21 6. Government as market motivator Recommendation: Federal government should take the following actions to help the industry overcome barriers: Transparency. Aggressive and ongoing public monitoring of the pace of development and use of network mechanisms through collection of API usage data and development of an adoption evaluation framework to facilitate Public API-based exchange Guidance. Issuing authoritative, ongoing guidance to provide industry- wide direction and benchmarks, and to encourage specific actions for the development of DSNs and the Coordinated Architecture Organization. Convening existing exchange networks (i.e., prospective DSNs) to catalyze adoption of the Public API and development of industry- based governance mechanisms 20

22 6. Government as market motivator (continued) Recommendation: Federal government should take the following steps to motivate adoption of Public APIs: Incentive alignment. Aligning incentive programs and existing regulatory processes to stimulate use of the Public APIs, such as ACO contracts, LTPAC regulation, lab regulation, etc Federal operational alignment. Requiring federal healthcare entities to adopt the Public APIs in their technology procurement activities and day-to-day market interactions, such as Medicare/Medicaid, DoD, Veterans Administration, Indian Health Services, NASA, etc. 21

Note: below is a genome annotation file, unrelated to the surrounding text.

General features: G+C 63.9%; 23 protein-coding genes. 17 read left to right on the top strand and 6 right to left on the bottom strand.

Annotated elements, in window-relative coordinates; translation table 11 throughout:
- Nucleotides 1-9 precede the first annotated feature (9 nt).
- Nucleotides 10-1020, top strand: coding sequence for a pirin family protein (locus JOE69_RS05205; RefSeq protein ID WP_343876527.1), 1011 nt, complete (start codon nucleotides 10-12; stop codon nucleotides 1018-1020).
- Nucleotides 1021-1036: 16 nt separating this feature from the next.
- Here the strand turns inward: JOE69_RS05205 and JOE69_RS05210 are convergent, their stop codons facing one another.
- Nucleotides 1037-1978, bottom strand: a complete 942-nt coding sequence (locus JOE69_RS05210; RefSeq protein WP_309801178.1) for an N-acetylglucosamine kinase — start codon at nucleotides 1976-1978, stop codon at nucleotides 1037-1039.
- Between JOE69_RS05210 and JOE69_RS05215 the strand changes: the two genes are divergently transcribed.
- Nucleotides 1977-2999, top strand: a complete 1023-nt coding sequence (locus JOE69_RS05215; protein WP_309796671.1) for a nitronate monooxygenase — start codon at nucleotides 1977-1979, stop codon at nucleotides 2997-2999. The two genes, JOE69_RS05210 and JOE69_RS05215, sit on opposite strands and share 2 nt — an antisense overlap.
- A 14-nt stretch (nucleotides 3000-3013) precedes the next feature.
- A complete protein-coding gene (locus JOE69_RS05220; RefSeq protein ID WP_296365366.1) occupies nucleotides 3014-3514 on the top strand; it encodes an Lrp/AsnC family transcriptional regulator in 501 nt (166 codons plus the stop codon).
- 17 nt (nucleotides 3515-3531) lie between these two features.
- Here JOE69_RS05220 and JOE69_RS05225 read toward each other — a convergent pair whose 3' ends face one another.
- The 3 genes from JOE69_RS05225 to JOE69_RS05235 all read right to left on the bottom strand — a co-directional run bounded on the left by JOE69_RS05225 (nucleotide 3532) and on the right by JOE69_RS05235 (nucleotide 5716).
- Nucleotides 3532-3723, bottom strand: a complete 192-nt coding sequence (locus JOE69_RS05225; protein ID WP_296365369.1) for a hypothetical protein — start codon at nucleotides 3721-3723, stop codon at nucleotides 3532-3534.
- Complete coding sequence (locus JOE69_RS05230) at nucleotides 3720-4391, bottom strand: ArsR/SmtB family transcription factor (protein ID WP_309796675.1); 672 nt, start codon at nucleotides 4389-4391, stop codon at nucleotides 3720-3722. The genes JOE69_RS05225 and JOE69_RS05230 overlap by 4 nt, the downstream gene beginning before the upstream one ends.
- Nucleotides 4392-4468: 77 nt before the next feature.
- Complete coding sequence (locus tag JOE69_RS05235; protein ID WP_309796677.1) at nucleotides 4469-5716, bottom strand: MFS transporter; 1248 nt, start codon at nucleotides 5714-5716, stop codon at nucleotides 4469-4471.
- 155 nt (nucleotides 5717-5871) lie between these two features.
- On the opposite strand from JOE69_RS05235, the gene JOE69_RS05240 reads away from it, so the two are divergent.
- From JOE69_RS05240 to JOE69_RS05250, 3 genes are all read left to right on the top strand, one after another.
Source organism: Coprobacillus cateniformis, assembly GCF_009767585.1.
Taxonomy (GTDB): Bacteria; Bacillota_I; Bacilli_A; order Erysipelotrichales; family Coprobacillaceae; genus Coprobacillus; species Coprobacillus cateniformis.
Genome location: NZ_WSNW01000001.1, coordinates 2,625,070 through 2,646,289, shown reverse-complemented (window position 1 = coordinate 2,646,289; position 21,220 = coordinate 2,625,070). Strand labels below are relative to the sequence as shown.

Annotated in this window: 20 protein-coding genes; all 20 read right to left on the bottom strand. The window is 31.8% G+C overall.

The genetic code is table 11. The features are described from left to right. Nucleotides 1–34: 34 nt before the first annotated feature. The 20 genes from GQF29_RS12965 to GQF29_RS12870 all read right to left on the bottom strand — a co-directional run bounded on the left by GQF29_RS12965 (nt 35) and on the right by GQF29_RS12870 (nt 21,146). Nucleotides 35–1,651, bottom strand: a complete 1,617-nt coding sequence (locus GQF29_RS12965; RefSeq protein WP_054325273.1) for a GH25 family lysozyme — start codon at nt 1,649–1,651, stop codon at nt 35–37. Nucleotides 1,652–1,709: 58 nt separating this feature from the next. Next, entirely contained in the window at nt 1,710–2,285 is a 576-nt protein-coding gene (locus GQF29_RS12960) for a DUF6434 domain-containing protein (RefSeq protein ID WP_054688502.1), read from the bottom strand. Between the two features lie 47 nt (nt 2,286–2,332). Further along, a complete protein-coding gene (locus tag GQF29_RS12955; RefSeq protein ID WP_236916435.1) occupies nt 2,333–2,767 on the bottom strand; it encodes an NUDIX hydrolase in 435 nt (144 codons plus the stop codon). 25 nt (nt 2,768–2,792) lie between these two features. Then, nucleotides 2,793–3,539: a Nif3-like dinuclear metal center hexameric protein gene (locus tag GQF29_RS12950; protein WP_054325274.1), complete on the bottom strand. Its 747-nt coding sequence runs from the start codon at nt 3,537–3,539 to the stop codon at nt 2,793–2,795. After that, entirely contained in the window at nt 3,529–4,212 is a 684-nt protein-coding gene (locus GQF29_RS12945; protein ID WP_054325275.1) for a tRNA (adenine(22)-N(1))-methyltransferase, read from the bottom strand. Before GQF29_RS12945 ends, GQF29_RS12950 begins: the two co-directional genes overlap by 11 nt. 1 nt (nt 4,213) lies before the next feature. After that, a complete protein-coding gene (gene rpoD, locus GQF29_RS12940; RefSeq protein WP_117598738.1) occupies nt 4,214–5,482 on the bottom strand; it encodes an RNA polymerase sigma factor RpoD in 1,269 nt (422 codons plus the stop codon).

23 6. Government as market motivator (continued) Recommendation: Federal government should consider taking the following steps to enable orchestration of Core Services across the DSNs: DSN bridging standards. Developing voluntary standards for vendor- neutral, cross-DSN bridging to fully enable the narrow set of robust transactions required for the loosely coupled architecture (such as patient identity reconciliation, authorization/authentication, key management, etc) Nationwide shared services. Developing standards for, and ensuring deployment of, universally necessary shared services that are highly sought after and thus would facilitate DSN alignment, such as public use licensed vocabularies, and perhaps nationwide healthcare provider and entity directories, etc. 22

24 6. Government as market motivator (continued) Recommendation: The government may choose to consider direct regulation of DSNs in the event that the market does not develop effective coordination mechanisms – Such actions would involve a significant increase in the government's regulatory authority over health information exchange activities, which would have high risk of unintended consequences that could slow market progress. – Any such increase in regulatory authority should be carefully considered through evaluation of reasonable and meaningful benchmarks, and specifically calibrated to address any remaining barriers that the market has failed to overcome. 23